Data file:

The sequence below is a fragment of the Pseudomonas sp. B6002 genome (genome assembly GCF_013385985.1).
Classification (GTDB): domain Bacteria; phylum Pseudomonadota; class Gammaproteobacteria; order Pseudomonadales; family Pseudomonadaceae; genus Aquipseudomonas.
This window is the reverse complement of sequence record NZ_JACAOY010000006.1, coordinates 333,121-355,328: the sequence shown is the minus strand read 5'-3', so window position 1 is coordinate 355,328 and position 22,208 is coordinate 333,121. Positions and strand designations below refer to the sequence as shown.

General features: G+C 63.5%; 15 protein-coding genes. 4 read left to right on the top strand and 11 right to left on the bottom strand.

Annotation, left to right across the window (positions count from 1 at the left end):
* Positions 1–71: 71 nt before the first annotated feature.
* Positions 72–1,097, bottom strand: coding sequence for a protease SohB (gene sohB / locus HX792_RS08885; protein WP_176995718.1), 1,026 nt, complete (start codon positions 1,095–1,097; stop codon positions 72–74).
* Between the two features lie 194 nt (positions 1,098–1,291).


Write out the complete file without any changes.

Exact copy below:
The sequence below is a fragment of the Pseudomonas sp. B6002 genome (genome assembly GCF_013385985.1).
Classification (GTDB): domain Bacteria; phylum Pseudomonadota; class Gammaproteobacteria; order Pseudomonadales; family Pseudomonadaceae; genus Aquipseudomonas.
This window is the reverse complement of sequence record NZ_JACAOY010000006.1, coordinates 333,121-355,328: the sequence shown is the minus strand read 5'-3', so window position 1 is coordinate 355,328 and position 22,208 is coordinate 333,121. Positions and strand designations below refer to the sequence as shown.

General features: G+C 63.5%; 15 protein-coding genes. 4 read left to right on the top strand and 11 right to left on the bottom strand.

Annotation, left to right across the window (positions count from 1 at the left end):
* Positions 1–71: 71 nt before the first annotated feature.
* Positions 72–1,097, bottom strand: coding sequence for a protease SohB (gene sohB / locus HX792_RS08885; protein WP_176995718.1), 1,026 nt, complete (start codon positions 1,095–1,097; stop codon positions 72–74).
* Between the two features lie 194 nt (positions 1,098–1,291).